Women Spearheading Leaf Plate Trade in Jharkhand

Women Spearheading Leaf Plate Trade in Jharkhand

Oxfam India set up 14 leaf plate machines in Godda, Jharkhand. Out of these eight were leg-pressed models which were distributed in 2019-20 while six new hand-pressed models have been distributed this year. Due to COVID-19 and lockdowns, five out of the six units became operational only from October.

One unit of older model and one unit of newer model will be installed with our NGO partner Badlao. They have plans to organise and scale up the trade through a women’s federation. The federation is up and running. However, any woman/women group involved in the trade are free to join the federation and make it stronger.

To kickstart things, Badlao is planning to start production at the centre with the two units—one for making leaf bowl and one for leaf plate. Women from the neighbouring three villages will come to the centre to make the plates and bowls while Badlao will help market these pressed plates. Badlao will also provide an initial revolving fund to the federation to start the business.

Kusmaha village was recently provided with one of the hand-pressed plate making machines and a women’s collective—Gulanjbaha Mahila Mandal—began operating it from 24 October 2020. It was outstanding that the unit here was being operated by other women besides the 15 members of the collective.

Earlier, Kusmaha villagers used to sell one bhinda (20 handmade plates) for Rs 2 to petty traders. After the machine was set up, the collective offered a price of Rs 2.50 per bhinda and they have been more than happy to sell their handmade plates to the local women collective. After pressing and packing, the group can make a net profit of at least Rs 10 from one bhinda. The collective decides how they distribute the profits among its members.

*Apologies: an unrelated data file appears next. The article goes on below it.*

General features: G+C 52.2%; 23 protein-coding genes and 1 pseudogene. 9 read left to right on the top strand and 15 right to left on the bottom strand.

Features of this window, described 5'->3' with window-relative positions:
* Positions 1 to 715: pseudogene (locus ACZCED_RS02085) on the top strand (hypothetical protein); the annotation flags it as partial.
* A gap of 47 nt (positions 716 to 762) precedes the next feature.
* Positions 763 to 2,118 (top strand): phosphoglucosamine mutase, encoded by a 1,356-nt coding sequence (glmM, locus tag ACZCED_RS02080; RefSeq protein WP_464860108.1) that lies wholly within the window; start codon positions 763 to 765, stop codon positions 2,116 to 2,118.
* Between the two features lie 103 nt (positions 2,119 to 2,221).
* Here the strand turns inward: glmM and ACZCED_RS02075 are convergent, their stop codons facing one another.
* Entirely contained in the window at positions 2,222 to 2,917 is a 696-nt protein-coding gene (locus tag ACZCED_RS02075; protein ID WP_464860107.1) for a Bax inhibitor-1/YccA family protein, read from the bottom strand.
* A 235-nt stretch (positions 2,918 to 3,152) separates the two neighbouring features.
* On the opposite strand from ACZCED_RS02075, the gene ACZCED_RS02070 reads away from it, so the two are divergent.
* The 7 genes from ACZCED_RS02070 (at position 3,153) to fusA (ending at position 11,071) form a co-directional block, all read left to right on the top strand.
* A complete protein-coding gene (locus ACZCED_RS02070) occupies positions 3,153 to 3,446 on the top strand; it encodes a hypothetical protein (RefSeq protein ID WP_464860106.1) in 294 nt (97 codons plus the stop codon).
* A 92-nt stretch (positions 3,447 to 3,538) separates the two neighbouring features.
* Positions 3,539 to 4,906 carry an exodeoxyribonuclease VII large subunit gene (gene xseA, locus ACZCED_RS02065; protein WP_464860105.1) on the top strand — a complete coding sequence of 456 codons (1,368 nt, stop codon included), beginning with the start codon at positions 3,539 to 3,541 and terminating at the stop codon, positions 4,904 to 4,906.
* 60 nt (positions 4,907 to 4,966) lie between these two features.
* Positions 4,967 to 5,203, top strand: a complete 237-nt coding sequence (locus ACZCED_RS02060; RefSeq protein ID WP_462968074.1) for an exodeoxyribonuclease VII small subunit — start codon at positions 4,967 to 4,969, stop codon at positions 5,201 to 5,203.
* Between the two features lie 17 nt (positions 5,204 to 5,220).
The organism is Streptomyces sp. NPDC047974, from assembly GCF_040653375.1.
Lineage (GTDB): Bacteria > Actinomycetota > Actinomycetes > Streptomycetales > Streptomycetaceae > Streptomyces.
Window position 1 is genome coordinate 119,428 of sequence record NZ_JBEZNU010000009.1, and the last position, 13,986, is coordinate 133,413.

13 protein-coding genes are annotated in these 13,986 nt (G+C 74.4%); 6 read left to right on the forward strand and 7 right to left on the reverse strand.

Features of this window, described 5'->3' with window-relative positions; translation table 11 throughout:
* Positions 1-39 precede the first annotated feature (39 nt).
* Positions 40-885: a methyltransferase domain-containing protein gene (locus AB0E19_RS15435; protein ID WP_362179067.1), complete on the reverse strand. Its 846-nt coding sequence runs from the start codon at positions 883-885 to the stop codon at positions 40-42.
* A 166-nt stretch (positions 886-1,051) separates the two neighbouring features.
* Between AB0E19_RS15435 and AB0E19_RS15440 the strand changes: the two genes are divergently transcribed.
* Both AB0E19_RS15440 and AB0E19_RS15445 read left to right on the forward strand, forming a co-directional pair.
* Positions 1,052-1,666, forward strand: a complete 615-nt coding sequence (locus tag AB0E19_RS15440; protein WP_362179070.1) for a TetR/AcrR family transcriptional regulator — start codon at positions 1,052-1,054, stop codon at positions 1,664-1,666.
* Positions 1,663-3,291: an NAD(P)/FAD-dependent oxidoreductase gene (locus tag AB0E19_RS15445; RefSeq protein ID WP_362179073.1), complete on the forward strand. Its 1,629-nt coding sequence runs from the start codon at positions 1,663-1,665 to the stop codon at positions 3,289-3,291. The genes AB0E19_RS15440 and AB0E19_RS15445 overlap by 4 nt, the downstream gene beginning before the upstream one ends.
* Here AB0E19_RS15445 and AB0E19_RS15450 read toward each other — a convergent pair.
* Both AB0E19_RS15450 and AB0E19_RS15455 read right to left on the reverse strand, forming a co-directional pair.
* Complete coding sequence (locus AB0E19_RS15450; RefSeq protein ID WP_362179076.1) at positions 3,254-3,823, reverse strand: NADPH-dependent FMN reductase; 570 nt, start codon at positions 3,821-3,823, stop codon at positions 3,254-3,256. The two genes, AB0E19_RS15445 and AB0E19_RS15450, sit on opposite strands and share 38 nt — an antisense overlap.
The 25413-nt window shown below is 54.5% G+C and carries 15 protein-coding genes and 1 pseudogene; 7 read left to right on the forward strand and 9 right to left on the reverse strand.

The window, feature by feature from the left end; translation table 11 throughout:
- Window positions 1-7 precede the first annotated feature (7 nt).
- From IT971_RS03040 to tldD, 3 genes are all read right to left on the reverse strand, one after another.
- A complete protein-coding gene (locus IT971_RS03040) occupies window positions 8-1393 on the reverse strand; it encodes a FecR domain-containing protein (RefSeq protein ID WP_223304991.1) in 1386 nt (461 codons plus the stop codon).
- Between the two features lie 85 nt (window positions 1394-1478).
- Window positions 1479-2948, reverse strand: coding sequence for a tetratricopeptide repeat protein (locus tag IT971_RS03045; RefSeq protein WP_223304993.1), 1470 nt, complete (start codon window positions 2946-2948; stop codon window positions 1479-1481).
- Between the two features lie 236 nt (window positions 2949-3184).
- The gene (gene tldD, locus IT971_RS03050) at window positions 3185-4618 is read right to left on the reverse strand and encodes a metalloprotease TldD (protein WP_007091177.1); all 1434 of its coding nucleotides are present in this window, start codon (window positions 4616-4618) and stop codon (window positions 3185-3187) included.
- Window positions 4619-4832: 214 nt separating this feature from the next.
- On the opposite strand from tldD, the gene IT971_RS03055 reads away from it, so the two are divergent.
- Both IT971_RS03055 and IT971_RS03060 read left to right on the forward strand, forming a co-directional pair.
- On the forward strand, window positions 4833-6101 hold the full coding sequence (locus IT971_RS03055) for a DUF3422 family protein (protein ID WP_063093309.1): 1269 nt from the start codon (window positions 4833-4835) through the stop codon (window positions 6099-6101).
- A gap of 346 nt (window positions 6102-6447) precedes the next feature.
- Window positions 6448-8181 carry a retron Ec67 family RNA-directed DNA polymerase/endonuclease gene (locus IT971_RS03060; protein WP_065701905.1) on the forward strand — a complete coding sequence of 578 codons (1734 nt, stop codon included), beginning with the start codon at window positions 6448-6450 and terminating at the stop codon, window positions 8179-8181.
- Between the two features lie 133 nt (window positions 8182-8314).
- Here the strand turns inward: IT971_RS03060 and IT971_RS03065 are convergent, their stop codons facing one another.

In less than a week, the women’s collective purchased around 5000 plates from villagers and converted them into finished products. Like in other villages, the trader paid the collective here in advance too. None of the 15 women in the collective the group are literate; a young boy at the moment is helping them with the accounts.

The village has the advantage of having superior quality Sal leaves; the finished products are therefore greener than the other units. However, unlike Mohanpur which runs on a solar power unit, Kusmaha is yet to have one. There are two reasons — a) the unit in Mohanpur has been running for sometime and the business has stabilised. b) the roof, where the machine is housed, is big enough to accommodate 12 panels. Kusmaha on the other hand has just started operations, roof of two houses would be required to set up 12 panels and the houses are at least 50 meters apart making it difficult.

However, this we all see as an opportunity for solar installations later preferably in convergence mode with govt departments like Jharkhand Renewable Energy Development Agency (JREDA), Jharkhand State Livelihood Promotion Society (JSLPS) or Forest Department. The project holds promise of a bright future because it has been well accepted by the community. Moreover, this intervention will strengthen community governance of an important NTFP— Sal leaves— and build much needed resilience for the economically and socially marginalized sections of the society, especially women.

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